What’s your approach to social media and marketing?
Wang: People still read the newspaper in Park City—either because they’re a tourist looking for something to do or they’re a local trying to stay current with local politics and events. So we still run weekly print ads. But Facebook events have been increasingly very effective for us. It’s an easy way to reach a lot of people quickly and get them to share the event with their friends. We’re also lucky to have a great following of patrons who show up every week without even knowing what film we’re showing. They’ll tell us something along the lines of, “I don’t know what the film is tonight, but since you picked it, I know it’ll be good.”
Why do you think the communal theatrical experience is still important?
Wang: We are so disconnected in the modern world. People walk around clutching their phones more closely then their infants, and can barely stand to spend five minutes without checking, swiping or texting. While it sounds counter-intuitive, sitting in the dark with a group of strangers and connecting with a story, uninterrupted, is incredibly powerful and empowering. It makes you feel part of the larger human community. It’s why equal representation on the screen is so important. If you can see yourself reflected in popular culture, it makes you feel like your story or your experience has value. Equally, experiencing stories that are different than your own can help you better appreciate and empathize with your fellow humans.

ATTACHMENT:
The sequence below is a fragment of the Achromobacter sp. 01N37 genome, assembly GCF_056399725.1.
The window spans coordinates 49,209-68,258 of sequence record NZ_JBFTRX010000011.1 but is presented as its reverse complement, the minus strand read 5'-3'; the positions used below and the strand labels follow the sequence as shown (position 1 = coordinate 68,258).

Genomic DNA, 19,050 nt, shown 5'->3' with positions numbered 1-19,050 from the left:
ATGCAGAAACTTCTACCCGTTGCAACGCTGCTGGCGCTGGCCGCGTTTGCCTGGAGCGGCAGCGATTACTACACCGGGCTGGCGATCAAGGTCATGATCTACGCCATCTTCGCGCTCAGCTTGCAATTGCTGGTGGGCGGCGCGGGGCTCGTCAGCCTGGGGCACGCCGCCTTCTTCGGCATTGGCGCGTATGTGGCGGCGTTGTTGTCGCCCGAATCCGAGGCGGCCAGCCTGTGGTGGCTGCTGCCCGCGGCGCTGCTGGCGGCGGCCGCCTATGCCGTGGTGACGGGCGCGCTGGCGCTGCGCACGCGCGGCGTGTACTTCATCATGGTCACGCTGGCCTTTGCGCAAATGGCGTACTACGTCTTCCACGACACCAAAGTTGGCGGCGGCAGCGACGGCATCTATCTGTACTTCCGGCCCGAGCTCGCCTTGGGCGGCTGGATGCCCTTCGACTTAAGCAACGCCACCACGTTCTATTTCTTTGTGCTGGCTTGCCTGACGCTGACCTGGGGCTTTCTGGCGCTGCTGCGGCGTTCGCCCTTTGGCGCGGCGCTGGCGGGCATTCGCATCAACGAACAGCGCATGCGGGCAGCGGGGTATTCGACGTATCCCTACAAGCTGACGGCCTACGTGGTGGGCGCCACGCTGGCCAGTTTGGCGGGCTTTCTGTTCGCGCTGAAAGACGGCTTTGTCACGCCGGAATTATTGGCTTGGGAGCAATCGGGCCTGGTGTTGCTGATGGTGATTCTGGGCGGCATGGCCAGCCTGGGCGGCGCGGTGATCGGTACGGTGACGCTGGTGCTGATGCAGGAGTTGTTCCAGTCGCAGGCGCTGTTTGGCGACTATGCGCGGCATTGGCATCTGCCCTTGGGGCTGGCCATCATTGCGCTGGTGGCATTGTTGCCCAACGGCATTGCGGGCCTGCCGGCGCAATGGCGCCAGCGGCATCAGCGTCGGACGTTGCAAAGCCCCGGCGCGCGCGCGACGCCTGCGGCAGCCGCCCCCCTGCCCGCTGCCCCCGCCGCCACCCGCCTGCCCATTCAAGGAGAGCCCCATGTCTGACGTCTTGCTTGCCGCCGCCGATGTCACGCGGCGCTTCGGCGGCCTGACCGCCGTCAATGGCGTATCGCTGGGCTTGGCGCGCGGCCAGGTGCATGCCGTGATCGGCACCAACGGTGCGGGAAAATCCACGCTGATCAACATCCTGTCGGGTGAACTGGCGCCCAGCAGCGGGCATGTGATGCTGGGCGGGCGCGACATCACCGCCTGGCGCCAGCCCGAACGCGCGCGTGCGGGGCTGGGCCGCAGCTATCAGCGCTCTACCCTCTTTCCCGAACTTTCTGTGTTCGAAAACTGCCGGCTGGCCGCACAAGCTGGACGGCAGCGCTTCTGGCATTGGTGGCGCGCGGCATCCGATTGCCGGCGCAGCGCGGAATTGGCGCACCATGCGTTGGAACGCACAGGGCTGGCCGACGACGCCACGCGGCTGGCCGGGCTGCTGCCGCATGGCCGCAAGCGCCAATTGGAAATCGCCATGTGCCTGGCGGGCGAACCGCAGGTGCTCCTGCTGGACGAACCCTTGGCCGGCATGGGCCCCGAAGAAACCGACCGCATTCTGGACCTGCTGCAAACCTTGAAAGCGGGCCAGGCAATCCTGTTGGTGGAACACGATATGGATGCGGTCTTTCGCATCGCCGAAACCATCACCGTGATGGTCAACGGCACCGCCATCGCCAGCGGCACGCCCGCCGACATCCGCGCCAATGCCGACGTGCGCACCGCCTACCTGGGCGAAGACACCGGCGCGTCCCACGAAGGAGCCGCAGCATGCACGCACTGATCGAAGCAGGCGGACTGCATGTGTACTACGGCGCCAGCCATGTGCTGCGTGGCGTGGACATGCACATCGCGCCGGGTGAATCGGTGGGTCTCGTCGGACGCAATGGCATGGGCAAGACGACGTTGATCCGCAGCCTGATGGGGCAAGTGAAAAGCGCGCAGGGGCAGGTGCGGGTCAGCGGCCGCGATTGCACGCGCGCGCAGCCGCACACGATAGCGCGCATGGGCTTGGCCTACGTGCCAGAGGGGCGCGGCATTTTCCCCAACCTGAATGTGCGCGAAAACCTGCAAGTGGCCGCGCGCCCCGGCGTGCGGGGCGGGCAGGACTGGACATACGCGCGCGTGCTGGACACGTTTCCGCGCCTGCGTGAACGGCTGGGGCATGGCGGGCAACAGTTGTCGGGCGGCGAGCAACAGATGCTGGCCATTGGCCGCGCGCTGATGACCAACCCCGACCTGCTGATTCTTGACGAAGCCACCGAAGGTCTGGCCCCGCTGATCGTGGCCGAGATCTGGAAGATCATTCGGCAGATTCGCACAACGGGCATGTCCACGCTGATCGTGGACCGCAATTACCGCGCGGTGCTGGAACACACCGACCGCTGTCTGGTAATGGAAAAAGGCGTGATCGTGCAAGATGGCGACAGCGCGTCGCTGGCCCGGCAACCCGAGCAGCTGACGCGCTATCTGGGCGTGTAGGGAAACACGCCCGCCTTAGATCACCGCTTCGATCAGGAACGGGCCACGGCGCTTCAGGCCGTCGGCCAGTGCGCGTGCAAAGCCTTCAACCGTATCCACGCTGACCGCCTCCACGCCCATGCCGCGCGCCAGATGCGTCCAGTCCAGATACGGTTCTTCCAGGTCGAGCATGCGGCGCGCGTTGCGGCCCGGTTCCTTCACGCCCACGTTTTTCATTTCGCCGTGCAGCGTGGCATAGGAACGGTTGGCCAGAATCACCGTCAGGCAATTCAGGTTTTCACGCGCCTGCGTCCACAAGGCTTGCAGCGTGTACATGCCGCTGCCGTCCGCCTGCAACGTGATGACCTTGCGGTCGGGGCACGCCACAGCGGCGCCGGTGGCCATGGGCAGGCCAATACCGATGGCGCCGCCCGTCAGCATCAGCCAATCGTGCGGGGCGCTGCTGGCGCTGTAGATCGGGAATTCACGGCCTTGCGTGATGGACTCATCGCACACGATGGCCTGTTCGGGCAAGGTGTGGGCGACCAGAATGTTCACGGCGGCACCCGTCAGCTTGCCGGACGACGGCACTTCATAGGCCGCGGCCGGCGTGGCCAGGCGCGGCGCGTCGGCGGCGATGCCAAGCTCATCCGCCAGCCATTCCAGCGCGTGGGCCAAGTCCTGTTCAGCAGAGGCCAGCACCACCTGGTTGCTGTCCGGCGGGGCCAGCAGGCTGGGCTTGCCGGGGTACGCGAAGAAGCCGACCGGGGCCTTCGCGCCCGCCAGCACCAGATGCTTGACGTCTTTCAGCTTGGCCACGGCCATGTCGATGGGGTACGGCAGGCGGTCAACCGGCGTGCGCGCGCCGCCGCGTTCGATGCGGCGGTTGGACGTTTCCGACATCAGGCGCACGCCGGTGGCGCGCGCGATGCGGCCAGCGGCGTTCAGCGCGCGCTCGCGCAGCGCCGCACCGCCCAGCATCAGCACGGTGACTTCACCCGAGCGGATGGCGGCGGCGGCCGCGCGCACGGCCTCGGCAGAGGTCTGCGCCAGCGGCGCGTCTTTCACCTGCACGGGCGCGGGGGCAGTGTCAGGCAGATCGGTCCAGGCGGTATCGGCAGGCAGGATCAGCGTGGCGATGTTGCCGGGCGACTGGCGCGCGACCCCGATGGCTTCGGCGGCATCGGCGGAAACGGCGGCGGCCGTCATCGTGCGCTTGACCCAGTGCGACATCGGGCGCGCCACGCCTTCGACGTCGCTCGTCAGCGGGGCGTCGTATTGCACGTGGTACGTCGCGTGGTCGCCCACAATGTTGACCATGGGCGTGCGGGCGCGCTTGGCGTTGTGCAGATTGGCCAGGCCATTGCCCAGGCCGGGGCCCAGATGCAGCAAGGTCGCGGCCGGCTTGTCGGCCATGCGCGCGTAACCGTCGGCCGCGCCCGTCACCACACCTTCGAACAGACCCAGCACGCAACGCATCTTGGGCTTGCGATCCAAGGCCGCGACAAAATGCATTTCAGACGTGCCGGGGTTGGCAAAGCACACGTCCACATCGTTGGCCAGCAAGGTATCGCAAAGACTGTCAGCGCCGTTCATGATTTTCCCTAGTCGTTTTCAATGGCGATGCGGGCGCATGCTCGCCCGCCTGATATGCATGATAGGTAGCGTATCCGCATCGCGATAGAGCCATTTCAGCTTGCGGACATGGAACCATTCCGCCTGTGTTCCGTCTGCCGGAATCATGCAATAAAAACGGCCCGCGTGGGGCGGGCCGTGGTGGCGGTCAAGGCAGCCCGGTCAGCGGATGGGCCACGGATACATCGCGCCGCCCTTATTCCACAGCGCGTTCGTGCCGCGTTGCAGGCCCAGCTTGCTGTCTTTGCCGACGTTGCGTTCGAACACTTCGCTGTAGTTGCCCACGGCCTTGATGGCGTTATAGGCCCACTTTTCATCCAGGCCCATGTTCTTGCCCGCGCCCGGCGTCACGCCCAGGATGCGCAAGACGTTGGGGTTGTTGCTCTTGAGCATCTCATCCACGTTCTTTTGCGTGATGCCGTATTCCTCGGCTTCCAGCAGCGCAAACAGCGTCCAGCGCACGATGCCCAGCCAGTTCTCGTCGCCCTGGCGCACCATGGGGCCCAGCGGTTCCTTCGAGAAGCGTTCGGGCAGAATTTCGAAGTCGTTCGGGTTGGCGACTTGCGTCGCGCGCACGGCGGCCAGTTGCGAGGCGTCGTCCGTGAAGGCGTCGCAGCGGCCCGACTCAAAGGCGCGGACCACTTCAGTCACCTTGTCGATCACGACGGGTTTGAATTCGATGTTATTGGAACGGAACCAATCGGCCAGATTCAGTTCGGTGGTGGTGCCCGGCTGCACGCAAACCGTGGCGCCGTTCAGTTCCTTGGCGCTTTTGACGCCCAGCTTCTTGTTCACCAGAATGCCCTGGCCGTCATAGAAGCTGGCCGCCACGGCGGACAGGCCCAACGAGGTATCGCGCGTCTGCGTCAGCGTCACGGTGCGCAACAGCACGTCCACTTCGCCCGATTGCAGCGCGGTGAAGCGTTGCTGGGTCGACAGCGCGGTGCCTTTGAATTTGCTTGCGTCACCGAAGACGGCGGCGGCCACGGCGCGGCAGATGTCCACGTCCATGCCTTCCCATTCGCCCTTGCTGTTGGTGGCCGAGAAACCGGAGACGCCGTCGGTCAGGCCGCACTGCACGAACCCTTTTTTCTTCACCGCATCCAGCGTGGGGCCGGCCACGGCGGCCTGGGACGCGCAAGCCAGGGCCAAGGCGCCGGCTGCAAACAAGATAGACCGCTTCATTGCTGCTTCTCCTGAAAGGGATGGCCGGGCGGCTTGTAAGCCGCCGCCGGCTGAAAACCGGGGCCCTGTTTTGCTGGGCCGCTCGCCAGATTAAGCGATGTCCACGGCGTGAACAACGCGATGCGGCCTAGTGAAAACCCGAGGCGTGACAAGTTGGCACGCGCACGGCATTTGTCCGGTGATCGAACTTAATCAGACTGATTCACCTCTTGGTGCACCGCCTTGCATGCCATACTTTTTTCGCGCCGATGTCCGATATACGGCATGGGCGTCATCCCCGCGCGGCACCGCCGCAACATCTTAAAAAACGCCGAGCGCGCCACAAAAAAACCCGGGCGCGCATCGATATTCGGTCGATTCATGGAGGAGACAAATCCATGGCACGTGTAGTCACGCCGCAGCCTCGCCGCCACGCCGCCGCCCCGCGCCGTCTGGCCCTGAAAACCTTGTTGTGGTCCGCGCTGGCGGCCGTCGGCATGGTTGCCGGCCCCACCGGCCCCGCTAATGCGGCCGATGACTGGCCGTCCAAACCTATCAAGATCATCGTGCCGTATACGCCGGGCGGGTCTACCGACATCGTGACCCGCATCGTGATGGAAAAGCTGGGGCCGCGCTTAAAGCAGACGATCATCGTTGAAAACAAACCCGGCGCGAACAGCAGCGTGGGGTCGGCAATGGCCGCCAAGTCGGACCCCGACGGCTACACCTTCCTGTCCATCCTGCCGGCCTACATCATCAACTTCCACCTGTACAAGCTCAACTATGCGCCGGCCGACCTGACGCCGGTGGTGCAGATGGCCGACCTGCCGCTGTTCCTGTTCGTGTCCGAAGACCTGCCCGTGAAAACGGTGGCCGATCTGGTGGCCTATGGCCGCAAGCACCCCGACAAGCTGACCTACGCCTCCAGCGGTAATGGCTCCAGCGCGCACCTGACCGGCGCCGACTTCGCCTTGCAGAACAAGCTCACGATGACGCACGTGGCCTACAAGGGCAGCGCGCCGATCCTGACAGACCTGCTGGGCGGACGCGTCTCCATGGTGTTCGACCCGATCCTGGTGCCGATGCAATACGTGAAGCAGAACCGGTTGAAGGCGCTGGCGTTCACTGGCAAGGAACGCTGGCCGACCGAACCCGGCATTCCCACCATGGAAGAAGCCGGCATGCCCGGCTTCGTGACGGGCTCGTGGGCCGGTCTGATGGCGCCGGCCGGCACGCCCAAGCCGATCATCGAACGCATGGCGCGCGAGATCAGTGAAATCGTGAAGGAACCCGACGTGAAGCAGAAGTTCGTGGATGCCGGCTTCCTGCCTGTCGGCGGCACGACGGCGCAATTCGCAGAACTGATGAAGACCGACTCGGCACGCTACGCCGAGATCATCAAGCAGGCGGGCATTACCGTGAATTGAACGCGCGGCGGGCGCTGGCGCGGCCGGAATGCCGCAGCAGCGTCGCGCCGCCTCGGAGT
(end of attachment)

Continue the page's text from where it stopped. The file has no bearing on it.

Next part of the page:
To learn more about Park City Film, what’s playing now and what’s coming up, check its website. Do you have a favorite local art house you’d like to see profiled? Leave your suggestions in the comments.
(Header: Katharine Wang introducing the film Chasing Ice. Photo: Jill Orschel)